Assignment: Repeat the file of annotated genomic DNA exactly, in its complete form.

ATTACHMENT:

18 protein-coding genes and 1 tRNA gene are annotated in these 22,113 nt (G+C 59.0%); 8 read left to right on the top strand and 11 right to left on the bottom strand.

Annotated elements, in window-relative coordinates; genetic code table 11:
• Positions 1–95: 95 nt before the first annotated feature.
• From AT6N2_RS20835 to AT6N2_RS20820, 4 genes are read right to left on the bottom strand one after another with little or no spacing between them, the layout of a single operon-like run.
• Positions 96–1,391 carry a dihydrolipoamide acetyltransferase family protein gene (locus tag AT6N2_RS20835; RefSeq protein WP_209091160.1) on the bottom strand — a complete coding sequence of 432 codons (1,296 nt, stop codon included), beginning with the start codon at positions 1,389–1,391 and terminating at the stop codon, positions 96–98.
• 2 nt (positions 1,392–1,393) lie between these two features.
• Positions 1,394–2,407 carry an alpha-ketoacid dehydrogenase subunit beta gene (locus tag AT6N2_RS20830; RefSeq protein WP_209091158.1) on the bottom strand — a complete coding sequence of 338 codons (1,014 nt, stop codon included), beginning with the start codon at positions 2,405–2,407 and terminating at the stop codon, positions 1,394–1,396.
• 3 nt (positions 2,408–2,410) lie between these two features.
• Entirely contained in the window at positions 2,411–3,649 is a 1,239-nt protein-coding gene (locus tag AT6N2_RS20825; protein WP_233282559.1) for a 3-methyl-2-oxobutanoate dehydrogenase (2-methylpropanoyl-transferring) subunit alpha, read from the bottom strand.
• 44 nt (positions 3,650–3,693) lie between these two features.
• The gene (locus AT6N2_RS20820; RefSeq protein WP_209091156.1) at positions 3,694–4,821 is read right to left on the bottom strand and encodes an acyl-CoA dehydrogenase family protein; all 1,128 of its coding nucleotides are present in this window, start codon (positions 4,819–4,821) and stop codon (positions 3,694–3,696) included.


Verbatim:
18 protein-coding genes and 1 tRNA gene are annotated in these 22,113 nt (G+C 59.0%); 8 read left to right on the top strand and 11 right to left on the bottom strand.

Annotated elements, in window-relative coordinates; genetic code table 11:
• Positions 1–95: 95 nt before the first annotated feature.
• From AT6N2_RS20835 to AT6N2_RS20820, 4 genes are read right to left on the bottom strand one after another with little or no spacing between them, the layout of a single operon-like run.
• Positions 96–1,391 carry a dihydrolipoamide acetyltransferase family protein gene (locus tag AT6N2_RS20835; RefSeq protein WP_209091160.1) on the bottom strand — a complete coding sequence of 432 codons (1,296 nt, stop codon included), beginning with the start codon at positions 1,389–1,391 and terminating at the stop codon, positions 96–98.
• 2 nt (positions 1,392–1,393) lie between these two features.
• Positions 1,394–2,407 carry an alpha-ketoacid dehydrogenase subunit beta gene (locus tag AT6N2_RS20830; RefSeq protein WP_209091158.1) on the bottom strand — a complete coding sequence of 338 codons (1,014 nt, stop codon included), beginning with the start codon at positions 2,405–2,407 and terminating at the stop codon, positions 1,394–1,396.
• 3 nt (positions 2,408–2,410) lie between these two features.
• Entirely contained in the window at positions 2,411–3,649 is a 1,239-nt protein-coding gene (locus tag AT6N2_RS20825; protein WP_233282559.1) for a 3-methyl-2-oxobutanoate dehydrogenase (2-methylpropanoyl-transferring) subunit alpha, read from the bottom strand.
• 44 nt (positions 3,650–3,693) lie between these two features.
• The gene (locus AT6N2_RS20820; RefSeq protein WP_209091156.1) at positions 3,694–4,821 is read right to left on the bottom strand and encodes an acyl-CoA dehydrogenase family protein; all 1,128 of its coding nucleotides are present in this window, start codon (positions 4,819–4,821) and stop codon (positions 3,694–3,696) included.